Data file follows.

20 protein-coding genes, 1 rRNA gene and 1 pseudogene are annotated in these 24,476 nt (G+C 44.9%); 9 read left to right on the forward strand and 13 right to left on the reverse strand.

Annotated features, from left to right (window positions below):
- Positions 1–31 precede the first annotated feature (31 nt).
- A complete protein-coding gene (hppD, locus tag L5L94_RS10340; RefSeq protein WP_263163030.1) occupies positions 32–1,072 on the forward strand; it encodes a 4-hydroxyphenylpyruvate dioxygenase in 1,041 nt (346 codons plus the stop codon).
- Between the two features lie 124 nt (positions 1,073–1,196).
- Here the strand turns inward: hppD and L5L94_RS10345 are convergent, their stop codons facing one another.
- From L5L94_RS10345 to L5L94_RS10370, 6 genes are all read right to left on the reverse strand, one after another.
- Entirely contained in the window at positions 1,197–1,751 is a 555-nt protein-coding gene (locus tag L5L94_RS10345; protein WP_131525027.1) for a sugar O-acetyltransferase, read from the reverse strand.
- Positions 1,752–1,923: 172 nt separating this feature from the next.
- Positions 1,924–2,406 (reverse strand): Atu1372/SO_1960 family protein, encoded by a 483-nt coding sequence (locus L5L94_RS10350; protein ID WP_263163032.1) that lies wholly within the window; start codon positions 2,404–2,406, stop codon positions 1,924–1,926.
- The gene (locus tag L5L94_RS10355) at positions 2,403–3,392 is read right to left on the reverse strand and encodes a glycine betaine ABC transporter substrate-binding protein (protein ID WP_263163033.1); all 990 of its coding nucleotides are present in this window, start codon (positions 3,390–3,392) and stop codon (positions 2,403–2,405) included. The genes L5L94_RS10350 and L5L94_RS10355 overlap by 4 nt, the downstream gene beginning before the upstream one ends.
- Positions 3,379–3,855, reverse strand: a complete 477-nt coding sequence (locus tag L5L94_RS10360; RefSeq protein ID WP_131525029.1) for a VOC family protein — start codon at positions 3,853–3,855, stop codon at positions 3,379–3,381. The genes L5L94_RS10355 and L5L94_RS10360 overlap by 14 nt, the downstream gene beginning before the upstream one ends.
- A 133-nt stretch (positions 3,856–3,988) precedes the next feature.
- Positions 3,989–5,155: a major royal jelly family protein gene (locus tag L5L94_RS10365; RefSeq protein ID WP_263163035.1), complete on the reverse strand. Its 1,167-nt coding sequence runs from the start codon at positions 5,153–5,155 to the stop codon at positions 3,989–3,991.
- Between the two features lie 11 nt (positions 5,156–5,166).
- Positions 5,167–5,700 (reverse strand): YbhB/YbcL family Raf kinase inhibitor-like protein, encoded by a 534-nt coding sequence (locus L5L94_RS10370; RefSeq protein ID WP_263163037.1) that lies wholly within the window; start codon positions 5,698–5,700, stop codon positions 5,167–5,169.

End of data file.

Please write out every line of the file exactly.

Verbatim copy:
20 protein-coding genes, 1 rRNA gene and 1 pseudogene are annotated in these 24,476 nt (G+C 44.9%); 9 read left to right on the forward strand and 13 right to left on the reverse strand.

Annotated features, from left to right (window positions below):
- Positions 1–31 precede the first annotated feature (31 nt).
- A complete protein-coding gene (hppD, locus tag L5L94_RS10340; RefSeq protein WP_263163030.1) occupies positions 32–1,072 on the forward strand; it encodes a 4-hydroxyphenylpyruvate dioxygenase in 1,041 nt (346 codons plus the stop codon).
- Between the two features lie 124 nt (positions 1,073–1,196).
- Here the strand turns inward: hppD and L5L94_RS10345 are convergent, their stop codons facing one another.
- From L5L94_RS10345 to L5L94_RS10370, 6 genes are all read right to left on the reverse strand, one after another.
- Entirely contained in the window at positions 1,197–1,751 is a 555-nt protein-coding gene (locus tag L5L94_RS10345; protein WP_131525027.1) for a sugar O-acetyltransferase, read from the reverse strand.
- Positions 1,752–1,923: 172 nt separating this feature from the next.
- Positions 1,924–2,406 (reverse strand): Atu1372/SO_1960 family protein, encoded by a 483-nt coding sequence (locus L5L94_RS10350; protein ID WP_263163032.1) that lies wholly within the window; start codon positions 2,404–2,406, stop codon positions 1,924–1,926.
- The gene (locus tag L5L94_RS10355) at positions 2,403–3,392 is read right to left on the reverse strand and encodes a glycine betaine ABC transporter substrate-binding protein (protein ID WP_263163033.1); all 990 of its coding nucleotides are present in this window, start codon (positions 3,390–3,392) and stop codon (positions 2,403–2,405) included. The genes L5L94_RS10350 and L5L94_RS10355 overlap by 4 nt, the downstream gene beginning before the upstream one ends.
- Positions 3,379–3,855, reverse strand: a complete 477-nt coding sequence (locus tag L5L94_RS10360; RefSeq protein ID WP_131525029.1) for a VOC family protein — start codon at positions 3,853–3,855, stop codon at positions 3,379–3,381. The genes L5L94_RS10355 and L5L94_RS10360 overlap by 14 nt, the downstream gene beginning before the upstream one ends.
- A 133-nt stretch (positions 3,856–3,988) precedes the next feature.
- Positions 3,989–5,155: a major royal jelly family protein gene (locus tag L5L94_RS10365; RefSeq protein ID WP_263163035.1), complete on the reverse strand. Its 1,167-nt coding sequence runs from the start codon at positions 5,153–5,155 to the stop codon at positions 3,989–3,991.
- Between the two features lie 11 nt (positions 5,156–5,166).
- Positions 5,167–5,700 (reverse strand): YbhB/YbcL family Raf kinase inhibitor-like protein, encoded by a 534-nt coding sequence (locus L5L94_RS10370; RefSeq protein ID WP_263163037.1) that lies wholly within the window; start codon positions 5,698–5,700, stop codon positions 5,167–5,169.